Installation of Ai Weiwei’s exhibition at the Royal Academy of Arts, London 2015
More and more artists are showing in alternative spaces (offices, warehouses, airports, forests, etc.). They’re also making this installation part and parcel of their artworks’ offer. Instead of discrete and portable objects, some of the most exciting artists working today are creating meaningful encounters that are often shaped through how their artworks are installed. There is a brave new world beyond the white cube so why default to the conventions of installing artworks in this context?
Join us for a one-day workshop that knocks the installation of sculpture off the plinth, taking it to another level. Laced with practical guidance and group discussion, it is aimed at those who want to expand how they think about and practice the installation of artworks. Everyone is welcome but the session will especially benefit emerging artists working three-dimensionally, in particular with an interest in placing their practice in a more critical and technical platform whereby nothing is impossible.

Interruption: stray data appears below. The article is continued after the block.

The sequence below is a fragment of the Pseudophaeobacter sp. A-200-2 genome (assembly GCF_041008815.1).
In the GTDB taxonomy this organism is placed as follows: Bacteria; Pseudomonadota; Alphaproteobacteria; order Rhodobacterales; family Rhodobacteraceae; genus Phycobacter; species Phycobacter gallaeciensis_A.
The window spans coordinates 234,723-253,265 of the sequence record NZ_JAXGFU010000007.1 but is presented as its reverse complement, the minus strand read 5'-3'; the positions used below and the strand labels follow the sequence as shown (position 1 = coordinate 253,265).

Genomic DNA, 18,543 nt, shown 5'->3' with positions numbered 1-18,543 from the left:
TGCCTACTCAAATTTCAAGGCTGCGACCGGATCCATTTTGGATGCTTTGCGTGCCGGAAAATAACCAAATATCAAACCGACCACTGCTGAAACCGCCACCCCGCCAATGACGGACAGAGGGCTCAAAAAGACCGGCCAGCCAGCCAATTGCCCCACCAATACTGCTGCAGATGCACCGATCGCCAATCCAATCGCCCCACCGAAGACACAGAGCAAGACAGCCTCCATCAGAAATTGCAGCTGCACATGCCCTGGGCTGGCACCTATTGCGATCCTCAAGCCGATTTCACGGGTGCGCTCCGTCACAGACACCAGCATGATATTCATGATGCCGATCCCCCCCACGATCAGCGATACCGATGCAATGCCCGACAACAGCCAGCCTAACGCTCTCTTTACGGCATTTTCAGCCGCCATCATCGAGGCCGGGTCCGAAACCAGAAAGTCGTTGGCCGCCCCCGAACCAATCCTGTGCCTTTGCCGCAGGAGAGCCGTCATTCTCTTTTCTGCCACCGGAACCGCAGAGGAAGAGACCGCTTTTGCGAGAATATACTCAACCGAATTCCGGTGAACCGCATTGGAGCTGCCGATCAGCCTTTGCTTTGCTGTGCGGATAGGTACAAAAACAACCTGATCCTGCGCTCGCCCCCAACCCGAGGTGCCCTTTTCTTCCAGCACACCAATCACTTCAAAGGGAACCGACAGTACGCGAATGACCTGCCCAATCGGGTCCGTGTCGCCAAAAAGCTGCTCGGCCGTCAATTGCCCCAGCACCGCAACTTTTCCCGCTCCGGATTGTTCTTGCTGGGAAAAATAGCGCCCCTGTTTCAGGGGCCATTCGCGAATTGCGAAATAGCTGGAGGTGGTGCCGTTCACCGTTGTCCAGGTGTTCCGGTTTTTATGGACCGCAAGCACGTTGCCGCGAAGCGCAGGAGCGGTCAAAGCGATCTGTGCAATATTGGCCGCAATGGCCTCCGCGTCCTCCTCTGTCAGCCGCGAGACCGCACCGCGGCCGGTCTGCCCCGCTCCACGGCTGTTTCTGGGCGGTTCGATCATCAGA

Bring work with you to install—or bring your ideas for a project and get expert advice on how to exhibit and install it from PSC’s in-house technician, Leila Alice Smith.
The workshop is limited to 15 spaces. A £20 deposit will be taken from each sign-up, which will be returned at the end of the session. Book your space now to avoid disappointment. Sign up by emailing email@example.com.
In line with PSC’s belief in making the making visible, this workshop will take place in the studio/workshop space of the artists on our residency.
More about PSC’s 2015 Artists-in-residence Programme.
About Leila Alice Smith: As well as being a practicing sculptor, Leila has worked as a technician at Central Saint Martins for over two years. She has expert experience as a gallery technician and also works as a freelance fabricator. Across these practices, she has established a reputation for engaging and supporting emerging artists to realise ambitious three-dimensional projects.
From her experience of working with BA students, specifically when installing for their degree shows, Leila has observed that often artists can feel restricted by their lack of technical know-how. This limits their understanding of all the options available to them when deciding on how to install and take artworks forward. Leila is keen to encourage emerging practitioners to move beyond the obvious conventions of a white cube gallery hang, such as using a plinth, or suspending from a rope attached to the ceiling, etc.